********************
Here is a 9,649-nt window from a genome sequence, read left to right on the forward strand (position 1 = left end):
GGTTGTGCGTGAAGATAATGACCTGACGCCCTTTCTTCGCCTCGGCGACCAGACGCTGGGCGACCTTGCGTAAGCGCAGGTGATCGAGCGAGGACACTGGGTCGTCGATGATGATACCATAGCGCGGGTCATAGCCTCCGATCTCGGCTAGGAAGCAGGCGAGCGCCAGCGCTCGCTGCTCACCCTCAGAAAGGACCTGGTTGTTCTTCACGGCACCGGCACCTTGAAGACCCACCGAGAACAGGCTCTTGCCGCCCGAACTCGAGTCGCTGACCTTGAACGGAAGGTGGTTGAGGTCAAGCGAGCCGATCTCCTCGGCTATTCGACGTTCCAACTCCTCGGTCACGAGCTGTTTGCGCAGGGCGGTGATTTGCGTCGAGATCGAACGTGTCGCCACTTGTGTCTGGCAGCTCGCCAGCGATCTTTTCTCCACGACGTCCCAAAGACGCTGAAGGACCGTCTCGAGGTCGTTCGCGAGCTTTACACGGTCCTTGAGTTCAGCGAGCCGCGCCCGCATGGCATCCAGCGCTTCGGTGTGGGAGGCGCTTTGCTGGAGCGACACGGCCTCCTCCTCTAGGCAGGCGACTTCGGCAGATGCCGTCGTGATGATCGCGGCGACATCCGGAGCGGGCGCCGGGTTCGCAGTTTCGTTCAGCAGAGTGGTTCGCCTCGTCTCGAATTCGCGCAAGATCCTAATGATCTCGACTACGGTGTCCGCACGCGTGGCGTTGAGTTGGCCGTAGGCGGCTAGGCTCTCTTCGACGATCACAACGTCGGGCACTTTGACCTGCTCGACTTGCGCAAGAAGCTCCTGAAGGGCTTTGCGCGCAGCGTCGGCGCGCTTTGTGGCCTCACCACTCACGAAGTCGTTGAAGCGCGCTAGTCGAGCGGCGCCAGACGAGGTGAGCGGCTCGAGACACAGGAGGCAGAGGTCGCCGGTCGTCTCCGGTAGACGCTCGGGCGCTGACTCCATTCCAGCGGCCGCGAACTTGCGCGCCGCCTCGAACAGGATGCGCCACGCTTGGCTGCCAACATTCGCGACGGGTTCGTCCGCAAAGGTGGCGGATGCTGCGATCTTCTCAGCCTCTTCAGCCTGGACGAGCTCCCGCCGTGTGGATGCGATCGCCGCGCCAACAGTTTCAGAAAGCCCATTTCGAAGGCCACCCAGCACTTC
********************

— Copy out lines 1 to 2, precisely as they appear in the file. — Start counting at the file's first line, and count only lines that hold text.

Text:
Here is a 9,649-nt window from a genome sequence, read left to right on the forward strand (position 1 = left end):
GGTTGTGCGTGAAGATAATGACCTGACGCCCTTTCTTCGCCTCGGCGACCAGACGCTGGGCGACCTTGCGTAAGCGCAGGTGATCGAGCGAGGACACTGGGTCGTCGATGATGATACCATAGCGCGGGTCATAGCCTCCGATCTCGGCTAGGAAGCAGGCGAGCGCCAGCGCTCGCTGCTCACCCTCAGAAAGGACCTGGTTGTTCTTCACGGCACCGGCACCTTGAAGACCCACCGAGAACAGGCTCTTGCCGCCCGAACTCGAGTCGCTGACCTTGAACGGAAGGTGGTTGAGGTCAAGCGAGCCGATCTCCTCGGCTATTCGACGTTCCAACTCCTCGGTCACGAGCTGTTTGCGCAGGGCGGTGATTTGCGTCGAGATCGAACGTGTCGCCACTTGTGTCTGGCAGCTCGCCAGCGATCTTTTCTCCACGACGTCCCAAAGACGCTGAAGGACCGTCTCGAGGTCGTTCGCGAGCTTTACACGGTCCTTGAGTTCAGCGAGCCGCGCCCGCATGGCATCCAGCGCTTCGGTGTGGGAGGCGCTTTGCTGGAGCGACACGGCCTCCTCCTCTAGGCAGGCGACTTCGGCAGATGCCGTCGTGATGATCGCGGCGACATCCGGAGCGGGCGCCGGGTTCGCAGTTTCGTTCAGCAGAGTGGTTCGCCTCGTCTCGAATTCGCGCAAGATCCTAATGATCTCGACTACGGTGTCCGCACGCGTGGCGTTGAGTTGGCCGTAGGCGGCTAGGCTCTCTTCGACGATCACAACGTCGGGCACTTTGACCTGCTCGACTTGCGCAAGAAGCTCCTGAAGGGCTTTGCGCGCAGCGTCGGCGCGCTTTGTGGCCTCACCACTCACGAAGTCGTTGAAGCGCGCTAGTCGAGCGGCGCCAGACGAGGTGAGCGGCTCGAGACACAGGAGGCAGAGGTCGCCGGTCGTCTCCGGTAGACGCTCGGGCGCTGACTCCATTCCAGCGGCCGCGAACTTGCGCGCCGCCTCGAACAGGATGCGCCACGCTTGGCTGCCAACATTCGCGACGGGTTCGTCCGCAAAGGTGGCGGATGCTGCGATCTTCTCAGCCTCTTCAGCCTGGACGAGCTCCCGCCGTGTGGATGCGATCGCCGCGCCAACAGTTTCAGAAAGCCCATTTCGAAGGCCACCCAGCACTTC